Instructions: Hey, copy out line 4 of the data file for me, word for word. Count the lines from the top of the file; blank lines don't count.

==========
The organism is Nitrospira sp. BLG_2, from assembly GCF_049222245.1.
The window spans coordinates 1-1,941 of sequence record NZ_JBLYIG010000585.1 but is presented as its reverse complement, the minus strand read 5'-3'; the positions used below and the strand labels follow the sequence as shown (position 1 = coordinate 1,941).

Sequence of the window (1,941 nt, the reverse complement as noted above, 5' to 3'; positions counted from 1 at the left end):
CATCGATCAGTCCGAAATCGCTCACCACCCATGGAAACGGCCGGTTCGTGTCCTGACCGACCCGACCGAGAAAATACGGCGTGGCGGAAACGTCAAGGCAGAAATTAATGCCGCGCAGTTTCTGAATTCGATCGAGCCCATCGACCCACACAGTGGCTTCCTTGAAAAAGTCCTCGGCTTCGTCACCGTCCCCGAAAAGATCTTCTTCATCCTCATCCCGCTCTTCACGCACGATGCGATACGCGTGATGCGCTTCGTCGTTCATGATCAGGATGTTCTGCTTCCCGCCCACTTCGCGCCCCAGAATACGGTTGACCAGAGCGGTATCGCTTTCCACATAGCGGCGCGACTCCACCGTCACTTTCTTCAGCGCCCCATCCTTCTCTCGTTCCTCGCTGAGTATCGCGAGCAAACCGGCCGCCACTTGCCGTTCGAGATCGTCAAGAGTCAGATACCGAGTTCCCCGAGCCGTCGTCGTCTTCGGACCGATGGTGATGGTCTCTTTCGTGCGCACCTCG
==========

CATCGATCAGTCCGAAATCGCTCACCACCCATGGAAACGGCCGGTTCGTGTCCTGACCGACCCGACCGAGAAAATACGGCGTGGCGGAAACGTCAAGGCAGAAATTAATGCCGCGCAGTTTCTGAATTCGATCGAGCCCATCGACCCACACAGTGGCTTCCTTGAAAAAGTCCTCGGCTTCGTCACCGTCCCCGAAAAGATCTTCTTCATCCTCATCCCGCTCTTCACGCACGATGCGATACGCGTGATGCGCTTCGTCGTTCATGATCAGGATGTTCTGCTTCCCGCCCACTTCGCGCCCCAGAATACGGTTGACCAGAGCGGTATCGCTTTCCACATAGCGGCGCGACTCCACCGTCACTTTCTTCAGCGCCCCATCCTTCTCTCGTTCCTCGCTGAGTATCGCGAGCAAACCGGCCGCCACTTGCCGTTCGAGATCGTCAAGAGTCAGATACCGAGTTCCCCGAGCCGTCGTCGTCTTCGGACCGATGGTGATGGTCTCTTTCGTGCGCACCTCG